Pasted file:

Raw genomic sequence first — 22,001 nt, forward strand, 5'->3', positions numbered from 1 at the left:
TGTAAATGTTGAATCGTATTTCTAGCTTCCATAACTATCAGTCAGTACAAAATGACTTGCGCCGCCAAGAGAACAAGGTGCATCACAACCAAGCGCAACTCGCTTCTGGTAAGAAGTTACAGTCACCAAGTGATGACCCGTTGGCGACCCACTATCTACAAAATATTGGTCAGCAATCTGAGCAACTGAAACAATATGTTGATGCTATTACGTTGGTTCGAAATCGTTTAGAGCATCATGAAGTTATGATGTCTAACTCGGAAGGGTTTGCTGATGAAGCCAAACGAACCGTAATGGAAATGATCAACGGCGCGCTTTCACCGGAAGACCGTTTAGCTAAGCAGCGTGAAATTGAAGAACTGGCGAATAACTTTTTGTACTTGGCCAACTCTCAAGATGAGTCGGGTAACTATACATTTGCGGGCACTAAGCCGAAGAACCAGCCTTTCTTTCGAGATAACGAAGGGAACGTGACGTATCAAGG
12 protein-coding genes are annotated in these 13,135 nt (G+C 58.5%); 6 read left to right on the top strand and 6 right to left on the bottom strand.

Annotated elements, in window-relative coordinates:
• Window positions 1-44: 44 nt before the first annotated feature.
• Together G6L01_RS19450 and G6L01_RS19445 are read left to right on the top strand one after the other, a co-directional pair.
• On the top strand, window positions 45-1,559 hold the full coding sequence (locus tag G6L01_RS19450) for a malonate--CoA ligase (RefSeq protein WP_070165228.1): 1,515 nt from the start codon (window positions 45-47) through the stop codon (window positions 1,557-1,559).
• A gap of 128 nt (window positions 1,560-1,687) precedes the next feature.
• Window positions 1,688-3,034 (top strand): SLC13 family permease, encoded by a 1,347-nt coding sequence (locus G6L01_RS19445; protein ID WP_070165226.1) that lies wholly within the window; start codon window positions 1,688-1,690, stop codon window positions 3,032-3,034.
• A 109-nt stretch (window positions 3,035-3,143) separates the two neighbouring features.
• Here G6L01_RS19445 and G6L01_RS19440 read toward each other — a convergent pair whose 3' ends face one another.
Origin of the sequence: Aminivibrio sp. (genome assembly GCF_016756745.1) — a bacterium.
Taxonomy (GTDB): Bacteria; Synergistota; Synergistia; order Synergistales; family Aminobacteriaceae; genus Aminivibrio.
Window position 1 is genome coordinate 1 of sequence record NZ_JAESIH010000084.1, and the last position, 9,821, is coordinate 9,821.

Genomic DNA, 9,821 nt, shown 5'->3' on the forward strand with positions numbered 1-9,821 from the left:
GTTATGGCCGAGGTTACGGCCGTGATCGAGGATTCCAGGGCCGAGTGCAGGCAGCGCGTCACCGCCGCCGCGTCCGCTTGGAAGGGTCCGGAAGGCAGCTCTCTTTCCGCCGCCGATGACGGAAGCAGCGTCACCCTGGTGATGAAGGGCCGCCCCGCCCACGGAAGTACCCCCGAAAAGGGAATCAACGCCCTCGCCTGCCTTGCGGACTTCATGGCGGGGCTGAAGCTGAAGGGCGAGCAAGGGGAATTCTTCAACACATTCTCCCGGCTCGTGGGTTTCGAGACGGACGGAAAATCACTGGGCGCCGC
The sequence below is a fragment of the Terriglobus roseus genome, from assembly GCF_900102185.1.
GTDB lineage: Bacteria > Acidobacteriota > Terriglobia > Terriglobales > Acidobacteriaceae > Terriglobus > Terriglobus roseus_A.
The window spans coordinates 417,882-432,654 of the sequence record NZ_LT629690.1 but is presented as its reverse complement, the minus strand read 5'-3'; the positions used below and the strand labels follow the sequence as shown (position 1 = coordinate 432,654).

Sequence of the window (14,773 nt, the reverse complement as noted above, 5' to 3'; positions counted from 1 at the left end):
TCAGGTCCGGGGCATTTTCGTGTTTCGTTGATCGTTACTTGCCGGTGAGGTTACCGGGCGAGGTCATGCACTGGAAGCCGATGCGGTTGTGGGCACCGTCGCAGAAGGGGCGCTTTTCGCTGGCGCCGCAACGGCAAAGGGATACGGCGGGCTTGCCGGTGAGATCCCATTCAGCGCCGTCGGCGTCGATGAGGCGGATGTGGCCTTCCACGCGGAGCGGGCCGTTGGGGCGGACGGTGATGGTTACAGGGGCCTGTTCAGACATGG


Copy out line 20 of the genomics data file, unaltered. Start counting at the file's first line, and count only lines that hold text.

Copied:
Sequence of the window (14,773 nt, the reverse complement as noted above, 5' to 3'; positions counted from 1 at the left end):